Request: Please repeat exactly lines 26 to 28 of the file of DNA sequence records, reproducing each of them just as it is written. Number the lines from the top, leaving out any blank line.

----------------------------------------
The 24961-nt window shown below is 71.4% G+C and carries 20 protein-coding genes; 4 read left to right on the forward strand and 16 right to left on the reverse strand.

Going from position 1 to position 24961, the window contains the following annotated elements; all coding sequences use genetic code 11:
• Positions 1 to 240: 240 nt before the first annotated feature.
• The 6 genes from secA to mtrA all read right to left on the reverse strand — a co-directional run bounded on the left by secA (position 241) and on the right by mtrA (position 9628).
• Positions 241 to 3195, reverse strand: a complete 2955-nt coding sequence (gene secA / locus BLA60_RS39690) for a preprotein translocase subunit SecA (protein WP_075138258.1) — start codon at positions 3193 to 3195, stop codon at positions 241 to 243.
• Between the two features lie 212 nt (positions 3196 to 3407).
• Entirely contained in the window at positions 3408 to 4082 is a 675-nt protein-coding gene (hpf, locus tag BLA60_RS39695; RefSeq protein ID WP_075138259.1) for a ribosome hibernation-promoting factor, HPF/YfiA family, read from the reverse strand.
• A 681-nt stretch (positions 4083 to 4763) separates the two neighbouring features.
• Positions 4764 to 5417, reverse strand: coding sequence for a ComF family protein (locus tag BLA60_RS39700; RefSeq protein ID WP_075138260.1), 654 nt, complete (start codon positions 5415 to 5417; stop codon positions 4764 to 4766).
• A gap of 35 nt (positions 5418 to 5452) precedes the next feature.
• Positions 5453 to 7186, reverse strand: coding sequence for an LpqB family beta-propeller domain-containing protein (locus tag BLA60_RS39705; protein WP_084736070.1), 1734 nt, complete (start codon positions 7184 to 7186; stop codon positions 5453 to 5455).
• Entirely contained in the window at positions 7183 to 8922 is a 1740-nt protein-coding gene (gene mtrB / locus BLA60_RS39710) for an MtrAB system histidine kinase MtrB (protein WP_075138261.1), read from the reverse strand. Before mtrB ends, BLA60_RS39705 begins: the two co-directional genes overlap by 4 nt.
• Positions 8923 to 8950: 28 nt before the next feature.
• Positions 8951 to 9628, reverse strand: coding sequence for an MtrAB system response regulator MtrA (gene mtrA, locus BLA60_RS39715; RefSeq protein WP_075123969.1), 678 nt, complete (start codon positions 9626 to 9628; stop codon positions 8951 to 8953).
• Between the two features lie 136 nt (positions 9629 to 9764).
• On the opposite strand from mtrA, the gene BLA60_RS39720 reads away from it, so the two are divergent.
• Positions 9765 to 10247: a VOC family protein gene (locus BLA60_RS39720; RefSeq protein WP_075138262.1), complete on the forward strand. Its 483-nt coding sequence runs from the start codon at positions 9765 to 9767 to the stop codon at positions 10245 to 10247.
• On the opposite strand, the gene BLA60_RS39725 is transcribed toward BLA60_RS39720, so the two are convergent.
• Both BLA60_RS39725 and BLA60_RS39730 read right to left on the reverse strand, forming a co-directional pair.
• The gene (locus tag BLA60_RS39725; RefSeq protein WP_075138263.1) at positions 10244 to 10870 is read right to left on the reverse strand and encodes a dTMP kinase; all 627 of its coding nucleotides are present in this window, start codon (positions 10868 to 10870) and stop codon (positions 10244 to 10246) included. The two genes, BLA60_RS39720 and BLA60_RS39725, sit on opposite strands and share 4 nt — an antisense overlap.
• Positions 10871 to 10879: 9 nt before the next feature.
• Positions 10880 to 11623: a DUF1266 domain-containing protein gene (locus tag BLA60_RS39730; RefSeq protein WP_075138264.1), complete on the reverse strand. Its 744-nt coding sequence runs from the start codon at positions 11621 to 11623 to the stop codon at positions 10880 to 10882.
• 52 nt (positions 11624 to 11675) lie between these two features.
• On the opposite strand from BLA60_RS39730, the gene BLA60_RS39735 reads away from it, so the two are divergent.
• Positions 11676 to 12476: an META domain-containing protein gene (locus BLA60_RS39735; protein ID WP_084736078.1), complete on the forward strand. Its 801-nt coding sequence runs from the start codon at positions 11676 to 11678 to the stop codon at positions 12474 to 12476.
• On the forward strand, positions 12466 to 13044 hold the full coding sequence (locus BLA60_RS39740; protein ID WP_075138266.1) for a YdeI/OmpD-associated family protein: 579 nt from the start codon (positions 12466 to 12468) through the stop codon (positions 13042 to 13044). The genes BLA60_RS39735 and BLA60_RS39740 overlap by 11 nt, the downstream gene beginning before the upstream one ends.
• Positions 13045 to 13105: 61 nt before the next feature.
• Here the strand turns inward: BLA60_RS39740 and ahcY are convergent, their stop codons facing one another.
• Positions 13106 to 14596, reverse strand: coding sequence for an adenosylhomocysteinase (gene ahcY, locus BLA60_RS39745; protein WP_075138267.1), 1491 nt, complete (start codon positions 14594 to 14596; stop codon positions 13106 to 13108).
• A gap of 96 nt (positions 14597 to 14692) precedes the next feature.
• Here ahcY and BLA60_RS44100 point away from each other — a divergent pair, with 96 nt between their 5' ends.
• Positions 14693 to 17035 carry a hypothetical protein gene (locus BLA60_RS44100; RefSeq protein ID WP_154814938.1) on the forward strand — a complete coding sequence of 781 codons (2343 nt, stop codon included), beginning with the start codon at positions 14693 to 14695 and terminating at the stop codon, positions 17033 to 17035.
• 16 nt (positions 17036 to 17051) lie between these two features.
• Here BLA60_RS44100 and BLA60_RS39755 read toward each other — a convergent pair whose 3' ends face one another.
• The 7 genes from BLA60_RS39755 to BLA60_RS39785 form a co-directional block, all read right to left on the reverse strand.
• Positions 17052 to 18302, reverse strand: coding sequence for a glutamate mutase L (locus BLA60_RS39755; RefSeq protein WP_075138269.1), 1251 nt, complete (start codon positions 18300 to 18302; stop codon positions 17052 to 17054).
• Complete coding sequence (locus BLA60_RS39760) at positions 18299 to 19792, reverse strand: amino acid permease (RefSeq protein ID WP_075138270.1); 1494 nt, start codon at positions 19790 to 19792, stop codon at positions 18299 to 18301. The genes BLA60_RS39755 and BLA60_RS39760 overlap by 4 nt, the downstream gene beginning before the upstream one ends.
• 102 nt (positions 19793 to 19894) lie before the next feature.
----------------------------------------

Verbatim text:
• On the forward strand, positions 12466 to 13044 hold the full coding sequence (locus BLA60_RS39740; protein ID WP_075138266.1) for a YdeI/OmpD-associated family protein: 579 nt from the start codon (positions 12466 to 12468) through the stop codon (positions 13042 to 13044). The genes BLA60_RS39735 and BLA60_RS39740 overlap by 11 nt, the downstream gene beginning before the upstream one ends.
• Positions 13045 to 13105: 61 nt before the next feature.
• Here the strand turns inward: BLA60_RS39740 and ahcY are convergent, their stop codons facing one another.